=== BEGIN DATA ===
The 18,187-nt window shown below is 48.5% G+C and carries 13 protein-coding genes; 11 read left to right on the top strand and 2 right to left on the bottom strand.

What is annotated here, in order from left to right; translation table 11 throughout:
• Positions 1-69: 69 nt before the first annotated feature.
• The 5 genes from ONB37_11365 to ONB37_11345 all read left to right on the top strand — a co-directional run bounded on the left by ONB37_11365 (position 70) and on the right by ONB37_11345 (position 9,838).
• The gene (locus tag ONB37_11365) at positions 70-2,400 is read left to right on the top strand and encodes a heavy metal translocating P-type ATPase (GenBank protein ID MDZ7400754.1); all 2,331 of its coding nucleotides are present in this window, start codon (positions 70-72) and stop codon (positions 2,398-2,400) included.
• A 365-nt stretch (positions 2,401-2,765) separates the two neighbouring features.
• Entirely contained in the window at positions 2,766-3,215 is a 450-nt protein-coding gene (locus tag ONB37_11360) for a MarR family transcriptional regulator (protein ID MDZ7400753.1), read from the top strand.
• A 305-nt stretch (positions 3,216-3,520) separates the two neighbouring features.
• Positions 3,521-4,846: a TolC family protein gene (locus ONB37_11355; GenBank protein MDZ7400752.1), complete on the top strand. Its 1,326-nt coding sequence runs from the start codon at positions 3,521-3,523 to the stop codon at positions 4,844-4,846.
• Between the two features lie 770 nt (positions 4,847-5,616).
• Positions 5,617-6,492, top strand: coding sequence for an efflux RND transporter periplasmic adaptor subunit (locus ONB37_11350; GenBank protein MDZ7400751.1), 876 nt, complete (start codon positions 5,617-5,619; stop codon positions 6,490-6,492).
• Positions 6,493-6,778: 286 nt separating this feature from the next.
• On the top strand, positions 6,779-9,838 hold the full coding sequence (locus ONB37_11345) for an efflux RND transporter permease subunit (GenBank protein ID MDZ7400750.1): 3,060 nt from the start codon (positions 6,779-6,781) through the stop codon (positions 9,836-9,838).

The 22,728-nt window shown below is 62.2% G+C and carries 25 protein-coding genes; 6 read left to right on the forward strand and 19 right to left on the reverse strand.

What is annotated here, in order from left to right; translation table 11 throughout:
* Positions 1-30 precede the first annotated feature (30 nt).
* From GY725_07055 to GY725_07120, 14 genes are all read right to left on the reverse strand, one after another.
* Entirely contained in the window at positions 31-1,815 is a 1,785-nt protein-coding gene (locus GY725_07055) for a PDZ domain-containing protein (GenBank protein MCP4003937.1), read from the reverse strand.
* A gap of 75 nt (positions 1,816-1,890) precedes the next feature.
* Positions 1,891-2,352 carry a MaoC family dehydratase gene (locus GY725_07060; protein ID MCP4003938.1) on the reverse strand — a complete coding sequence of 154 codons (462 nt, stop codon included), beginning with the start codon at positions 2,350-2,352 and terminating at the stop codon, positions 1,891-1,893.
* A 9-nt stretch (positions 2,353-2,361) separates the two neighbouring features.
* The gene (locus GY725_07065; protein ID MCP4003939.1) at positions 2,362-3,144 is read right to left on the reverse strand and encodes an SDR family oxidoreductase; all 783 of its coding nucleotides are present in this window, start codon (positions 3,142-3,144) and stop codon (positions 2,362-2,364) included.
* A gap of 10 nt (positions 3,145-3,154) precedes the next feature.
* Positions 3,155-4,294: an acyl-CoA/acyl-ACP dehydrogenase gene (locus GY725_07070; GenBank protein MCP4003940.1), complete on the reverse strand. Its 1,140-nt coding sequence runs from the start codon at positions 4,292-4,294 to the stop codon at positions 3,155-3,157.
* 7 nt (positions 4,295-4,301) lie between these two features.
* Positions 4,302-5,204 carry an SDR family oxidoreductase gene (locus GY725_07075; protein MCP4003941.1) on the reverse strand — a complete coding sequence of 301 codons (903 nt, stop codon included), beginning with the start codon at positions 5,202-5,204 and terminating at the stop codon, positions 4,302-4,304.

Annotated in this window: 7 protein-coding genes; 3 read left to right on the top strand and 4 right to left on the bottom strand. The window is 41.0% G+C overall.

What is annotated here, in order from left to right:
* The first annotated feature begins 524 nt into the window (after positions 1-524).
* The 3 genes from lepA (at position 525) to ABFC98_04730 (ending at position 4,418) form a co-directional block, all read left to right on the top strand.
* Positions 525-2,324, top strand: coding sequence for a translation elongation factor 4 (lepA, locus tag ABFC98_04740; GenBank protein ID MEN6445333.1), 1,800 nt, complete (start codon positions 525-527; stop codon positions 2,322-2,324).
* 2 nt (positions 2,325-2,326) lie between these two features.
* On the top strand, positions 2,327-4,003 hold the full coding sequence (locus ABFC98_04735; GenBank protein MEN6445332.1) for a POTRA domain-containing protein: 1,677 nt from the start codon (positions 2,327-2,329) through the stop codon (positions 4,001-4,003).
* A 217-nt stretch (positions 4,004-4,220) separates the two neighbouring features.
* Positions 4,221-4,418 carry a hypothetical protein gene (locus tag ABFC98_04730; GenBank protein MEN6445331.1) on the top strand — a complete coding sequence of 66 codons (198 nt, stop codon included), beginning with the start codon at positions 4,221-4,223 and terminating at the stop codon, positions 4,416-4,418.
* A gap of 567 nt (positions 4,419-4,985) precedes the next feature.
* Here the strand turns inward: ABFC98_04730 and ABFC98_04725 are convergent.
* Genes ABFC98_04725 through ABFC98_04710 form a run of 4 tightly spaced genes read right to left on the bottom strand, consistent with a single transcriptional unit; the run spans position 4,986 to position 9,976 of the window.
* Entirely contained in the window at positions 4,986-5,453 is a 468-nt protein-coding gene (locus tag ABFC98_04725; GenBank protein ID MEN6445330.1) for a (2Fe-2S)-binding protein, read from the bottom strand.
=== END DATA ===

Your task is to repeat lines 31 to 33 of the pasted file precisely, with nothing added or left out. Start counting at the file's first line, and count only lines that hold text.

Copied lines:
* Positions 525-2,324, top strand: coding sequence for a translation elongation factor 4 (lepA, locus tag ABFC98_04740; GenBank protein ID MEN6445333.1), 1,800 nt, complete (start codon positions 525-527; stop codon positions 2,322-2,324).
* 2 nt (positions 2,325-2,326) lie between these two features.
* On the top strand, positions 2,327-4,003 hold the full coding sequence (locus ABFC98_04735; GenBank protein MEN6445332.1) for a POTRA domain-containing protein: 1,677 nt from the start codon (positions 2,327-2,329) through the stop codon (positions 4,001-4,003).